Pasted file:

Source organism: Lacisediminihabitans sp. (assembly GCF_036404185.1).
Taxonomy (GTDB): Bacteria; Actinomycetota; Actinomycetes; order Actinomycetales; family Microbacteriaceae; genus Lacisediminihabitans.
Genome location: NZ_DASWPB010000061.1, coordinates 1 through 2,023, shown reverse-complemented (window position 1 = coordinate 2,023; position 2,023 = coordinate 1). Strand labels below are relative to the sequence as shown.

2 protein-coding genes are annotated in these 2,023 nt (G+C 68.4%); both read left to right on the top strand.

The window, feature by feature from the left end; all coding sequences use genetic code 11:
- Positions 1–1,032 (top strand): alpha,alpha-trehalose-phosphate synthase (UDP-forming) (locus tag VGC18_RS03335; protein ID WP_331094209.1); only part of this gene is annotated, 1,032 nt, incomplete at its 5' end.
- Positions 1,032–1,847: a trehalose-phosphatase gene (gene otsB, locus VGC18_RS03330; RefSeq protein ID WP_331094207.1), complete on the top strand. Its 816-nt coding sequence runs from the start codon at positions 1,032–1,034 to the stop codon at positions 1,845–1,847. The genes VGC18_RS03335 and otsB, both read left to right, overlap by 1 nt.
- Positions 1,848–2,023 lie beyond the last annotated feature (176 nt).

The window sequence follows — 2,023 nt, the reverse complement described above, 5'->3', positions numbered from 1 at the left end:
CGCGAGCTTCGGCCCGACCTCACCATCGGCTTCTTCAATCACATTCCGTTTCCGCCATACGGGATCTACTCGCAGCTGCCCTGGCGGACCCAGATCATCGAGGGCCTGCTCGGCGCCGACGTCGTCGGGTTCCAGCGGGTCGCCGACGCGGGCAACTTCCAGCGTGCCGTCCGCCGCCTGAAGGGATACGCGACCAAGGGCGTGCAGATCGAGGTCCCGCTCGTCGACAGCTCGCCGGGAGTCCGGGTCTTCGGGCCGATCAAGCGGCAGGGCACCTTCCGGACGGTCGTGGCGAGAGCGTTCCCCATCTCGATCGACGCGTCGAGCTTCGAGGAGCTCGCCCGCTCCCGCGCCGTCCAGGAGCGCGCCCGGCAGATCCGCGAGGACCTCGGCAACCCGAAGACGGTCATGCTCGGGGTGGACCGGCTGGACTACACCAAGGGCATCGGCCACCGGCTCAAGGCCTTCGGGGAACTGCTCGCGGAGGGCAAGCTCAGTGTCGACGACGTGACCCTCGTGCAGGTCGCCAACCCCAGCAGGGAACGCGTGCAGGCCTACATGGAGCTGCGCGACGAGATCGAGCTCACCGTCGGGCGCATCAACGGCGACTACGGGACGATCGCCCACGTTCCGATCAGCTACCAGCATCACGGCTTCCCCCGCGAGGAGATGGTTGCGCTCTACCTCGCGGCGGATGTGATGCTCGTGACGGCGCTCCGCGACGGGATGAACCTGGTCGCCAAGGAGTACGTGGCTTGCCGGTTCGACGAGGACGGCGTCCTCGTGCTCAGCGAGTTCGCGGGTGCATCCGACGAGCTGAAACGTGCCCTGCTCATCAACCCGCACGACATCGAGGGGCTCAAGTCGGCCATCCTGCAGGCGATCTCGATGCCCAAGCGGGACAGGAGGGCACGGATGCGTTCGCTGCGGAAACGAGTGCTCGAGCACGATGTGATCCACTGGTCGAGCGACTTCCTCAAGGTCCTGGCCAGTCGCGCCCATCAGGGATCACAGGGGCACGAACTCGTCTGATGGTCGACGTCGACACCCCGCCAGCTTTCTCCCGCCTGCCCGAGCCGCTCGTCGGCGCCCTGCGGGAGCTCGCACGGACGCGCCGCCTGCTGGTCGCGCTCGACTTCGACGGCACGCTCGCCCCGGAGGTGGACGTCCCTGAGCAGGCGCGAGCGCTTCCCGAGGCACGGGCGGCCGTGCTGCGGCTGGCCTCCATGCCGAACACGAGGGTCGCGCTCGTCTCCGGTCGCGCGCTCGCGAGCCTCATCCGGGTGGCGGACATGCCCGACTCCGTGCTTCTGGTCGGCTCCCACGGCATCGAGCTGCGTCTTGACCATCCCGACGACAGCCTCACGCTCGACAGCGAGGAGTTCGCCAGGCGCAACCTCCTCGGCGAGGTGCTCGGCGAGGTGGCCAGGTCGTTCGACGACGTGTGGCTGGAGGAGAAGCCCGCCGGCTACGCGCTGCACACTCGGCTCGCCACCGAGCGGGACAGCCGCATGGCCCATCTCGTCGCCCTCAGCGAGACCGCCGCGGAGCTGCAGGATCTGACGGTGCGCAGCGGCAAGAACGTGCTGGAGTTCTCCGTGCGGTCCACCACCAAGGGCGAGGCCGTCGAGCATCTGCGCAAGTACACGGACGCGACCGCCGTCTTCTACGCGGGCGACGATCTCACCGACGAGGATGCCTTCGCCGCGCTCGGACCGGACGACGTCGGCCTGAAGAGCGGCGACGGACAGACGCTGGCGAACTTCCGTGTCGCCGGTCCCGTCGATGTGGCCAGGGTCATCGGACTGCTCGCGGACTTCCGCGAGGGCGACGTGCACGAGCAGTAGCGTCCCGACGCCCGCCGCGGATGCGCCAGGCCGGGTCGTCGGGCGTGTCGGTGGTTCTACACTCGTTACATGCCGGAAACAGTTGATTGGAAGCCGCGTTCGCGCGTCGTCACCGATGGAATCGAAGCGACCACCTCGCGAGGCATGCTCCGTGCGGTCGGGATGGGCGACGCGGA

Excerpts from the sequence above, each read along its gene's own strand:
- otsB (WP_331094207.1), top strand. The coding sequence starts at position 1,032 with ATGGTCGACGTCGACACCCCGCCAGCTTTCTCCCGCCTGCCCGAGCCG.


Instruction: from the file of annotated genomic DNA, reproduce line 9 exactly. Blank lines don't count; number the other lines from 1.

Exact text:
The window sequence follows — 2,023 nt, the reverse complement described above, 5'->3', positions numbered from 1 at the left end: